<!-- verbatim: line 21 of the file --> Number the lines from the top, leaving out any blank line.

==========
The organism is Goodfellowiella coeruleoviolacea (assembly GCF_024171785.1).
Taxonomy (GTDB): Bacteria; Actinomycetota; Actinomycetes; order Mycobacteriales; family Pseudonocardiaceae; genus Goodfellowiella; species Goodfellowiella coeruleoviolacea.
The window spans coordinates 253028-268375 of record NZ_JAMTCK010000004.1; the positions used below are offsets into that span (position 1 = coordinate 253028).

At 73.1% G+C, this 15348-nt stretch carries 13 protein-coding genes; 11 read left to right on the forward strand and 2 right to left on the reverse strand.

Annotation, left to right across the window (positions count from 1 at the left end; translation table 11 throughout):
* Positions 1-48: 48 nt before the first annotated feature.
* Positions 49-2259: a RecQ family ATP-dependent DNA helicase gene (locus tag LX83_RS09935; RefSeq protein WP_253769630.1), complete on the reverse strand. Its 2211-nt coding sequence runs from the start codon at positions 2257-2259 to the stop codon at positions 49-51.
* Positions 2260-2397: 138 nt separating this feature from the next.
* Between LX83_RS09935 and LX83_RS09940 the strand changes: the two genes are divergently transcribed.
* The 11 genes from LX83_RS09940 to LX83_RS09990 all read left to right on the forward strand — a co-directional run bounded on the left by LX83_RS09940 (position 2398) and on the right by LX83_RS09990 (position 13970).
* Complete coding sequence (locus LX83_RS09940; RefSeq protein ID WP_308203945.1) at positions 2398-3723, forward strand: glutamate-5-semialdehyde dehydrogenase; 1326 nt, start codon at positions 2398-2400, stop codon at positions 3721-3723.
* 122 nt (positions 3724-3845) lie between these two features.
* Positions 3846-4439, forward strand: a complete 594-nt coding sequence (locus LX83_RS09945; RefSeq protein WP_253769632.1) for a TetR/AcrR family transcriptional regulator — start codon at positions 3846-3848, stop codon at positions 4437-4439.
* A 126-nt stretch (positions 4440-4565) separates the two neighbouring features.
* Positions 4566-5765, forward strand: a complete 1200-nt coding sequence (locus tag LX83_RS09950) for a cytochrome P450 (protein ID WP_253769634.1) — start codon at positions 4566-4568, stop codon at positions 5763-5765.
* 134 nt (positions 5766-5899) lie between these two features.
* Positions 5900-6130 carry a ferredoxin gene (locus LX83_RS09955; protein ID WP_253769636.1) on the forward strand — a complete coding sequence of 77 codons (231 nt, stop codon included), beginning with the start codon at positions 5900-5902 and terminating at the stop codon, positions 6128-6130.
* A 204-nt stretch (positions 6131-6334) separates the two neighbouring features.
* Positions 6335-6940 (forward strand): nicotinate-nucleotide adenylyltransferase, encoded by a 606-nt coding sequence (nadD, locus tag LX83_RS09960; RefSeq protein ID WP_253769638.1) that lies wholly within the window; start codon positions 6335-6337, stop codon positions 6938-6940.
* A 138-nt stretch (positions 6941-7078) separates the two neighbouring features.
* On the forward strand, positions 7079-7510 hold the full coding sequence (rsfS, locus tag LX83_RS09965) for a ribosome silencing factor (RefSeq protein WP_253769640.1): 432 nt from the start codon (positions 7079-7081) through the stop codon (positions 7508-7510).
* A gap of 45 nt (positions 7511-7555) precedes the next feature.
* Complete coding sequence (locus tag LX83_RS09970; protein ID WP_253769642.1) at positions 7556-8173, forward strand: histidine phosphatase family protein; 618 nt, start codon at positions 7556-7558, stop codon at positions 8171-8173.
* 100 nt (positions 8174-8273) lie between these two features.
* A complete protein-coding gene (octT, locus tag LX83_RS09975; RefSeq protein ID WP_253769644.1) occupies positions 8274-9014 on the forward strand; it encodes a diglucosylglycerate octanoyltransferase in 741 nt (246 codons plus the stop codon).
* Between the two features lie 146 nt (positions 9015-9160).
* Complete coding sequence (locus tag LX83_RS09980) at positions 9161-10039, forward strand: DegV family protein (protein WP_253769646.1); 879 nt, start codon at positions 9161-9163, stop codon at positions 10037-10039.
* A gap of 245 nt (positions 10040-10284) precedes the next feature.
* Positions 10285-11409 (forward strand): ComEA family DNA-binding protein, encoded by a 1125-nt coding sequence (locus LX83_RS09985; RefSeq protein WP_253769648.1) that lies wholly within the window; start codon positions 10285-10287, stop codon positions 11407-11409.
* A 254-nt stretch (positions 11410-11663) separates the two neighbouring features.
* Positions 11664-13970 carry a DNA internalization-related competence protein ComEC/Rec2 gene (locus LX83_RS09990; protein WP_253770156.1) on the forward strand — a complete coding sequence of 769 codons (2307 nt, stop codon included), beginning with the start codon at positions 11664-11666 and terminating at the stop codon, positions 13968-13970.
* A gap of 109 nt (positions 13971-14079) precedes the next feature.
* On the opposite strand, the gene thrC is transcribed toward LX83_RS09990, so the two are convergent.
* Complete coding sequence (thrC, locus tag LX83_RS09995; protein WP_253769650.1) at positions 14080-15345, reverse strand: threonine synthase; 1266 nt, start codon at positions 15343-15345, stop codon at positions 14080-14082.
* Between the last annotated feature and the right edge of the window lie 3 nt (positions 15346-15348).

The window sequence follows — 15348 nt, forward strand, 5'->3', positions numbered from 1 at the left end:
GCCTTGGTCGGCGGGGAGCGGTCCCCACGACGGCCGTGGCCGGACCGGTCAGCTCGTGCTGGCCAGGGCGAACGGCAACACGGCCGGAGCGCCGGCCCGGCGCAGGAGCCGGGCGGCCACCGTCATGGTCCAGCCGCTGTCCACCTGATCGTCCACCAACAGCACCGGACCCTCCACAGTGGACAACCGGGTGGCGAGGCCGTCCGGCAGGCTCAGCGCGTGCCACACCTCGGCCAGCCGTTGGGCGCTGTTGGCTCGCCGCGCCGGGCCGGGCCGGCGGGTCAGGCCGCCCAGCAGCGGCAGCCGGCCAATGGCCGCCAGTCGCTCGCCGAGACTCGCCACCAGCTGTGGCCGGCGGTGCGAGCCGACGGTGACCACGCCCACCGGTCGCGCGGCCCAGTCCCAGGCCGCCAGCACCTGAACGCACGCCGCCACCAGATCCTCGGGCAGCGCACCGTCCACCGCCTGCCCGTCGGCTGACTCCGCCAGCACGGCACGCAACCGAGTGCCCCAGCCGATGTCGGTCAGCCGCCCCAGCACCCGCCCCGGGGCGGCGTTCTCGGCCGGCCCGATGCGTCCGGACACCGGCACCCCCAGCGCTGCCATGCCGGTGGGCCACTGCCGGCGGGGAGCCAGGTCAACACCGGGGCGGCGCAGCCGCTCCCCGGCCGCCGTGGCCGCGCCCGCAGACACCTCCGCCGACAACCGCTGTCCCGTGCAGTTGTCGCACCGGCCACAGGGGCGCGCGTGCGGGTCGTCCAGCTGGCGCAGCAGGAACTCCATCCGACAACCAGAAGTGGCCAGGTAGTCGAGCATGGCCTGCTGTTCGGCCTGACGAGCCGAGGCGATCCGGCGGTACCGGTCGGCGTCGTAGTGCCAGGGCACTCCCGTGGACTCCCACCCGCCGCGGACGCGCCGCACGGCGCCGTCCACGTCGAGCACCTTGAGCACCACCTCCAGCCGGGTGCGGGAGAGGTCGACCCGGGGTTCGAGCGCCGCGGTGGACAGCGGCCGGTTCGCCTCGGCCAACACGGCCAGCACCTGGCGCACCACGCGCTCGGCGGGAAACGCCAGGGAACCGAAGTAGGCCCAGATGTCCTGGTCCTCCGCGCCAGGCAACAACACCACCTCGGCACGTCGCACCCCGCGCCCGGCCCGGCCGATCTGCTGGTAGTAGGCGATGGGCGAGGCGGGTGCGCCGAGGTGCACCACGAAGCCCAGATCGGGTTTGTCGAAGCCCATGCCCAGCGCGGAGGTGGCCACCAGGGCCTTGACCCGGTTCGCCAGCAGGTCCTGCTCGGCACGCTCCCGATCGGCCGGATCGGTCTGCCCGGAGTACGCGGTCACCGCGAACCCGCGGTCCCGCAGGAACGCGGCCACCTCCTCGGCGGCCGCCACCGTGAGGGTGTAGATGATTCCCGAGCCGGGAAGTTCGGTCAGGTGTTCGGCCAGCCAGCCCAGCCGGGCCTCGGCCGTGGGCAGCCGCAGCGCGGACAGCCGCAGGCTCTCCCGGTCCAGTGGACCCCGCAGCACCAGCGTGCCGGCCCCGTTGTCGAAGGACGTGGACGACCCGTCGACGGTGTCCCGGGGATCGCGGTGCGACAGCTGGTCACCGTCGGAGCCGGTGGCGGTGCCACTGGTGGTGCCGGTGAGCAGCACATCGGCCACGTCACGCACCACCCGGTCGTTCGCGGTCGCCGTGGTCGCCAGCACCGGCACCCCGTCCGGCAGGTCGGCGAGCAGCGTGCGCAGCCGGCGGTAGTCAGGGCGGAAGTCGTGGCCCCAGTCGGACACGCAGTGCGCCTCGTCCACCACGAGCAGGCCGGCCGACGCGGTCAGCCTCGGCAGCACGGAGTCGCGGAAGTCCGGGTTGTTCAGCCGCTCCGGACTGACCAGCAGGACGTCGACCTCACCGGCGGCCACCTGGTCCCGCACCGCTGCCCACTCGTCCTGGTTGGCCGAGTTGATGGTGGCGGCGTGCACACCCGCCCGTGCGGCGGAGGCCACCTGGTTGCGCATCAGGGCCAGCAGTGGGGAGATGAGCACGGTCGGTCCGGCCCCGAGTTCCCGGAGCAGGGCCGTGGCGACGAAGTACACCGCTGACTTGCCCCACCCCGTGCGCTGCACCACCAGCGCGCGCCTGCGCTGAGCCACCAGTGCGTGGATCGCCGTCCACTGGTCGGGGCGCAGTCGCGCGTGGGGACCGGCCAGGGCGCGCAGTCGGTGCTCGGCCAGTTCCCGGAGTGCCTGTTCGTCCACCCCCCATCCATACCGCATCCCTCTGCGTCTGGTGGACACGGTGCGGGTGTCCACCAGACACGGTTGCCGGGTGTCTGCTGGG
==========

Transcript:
* On the forward strand, positions 7079-7510 hold the full coding sequence (rsfS, locus tag LX83_RS09965) for a ribosome silencing factor (RefSeq protein WP_253769640.1): 432 nt from the start codon (positions 7079-7081) through the stop codon (positions 7508-7510).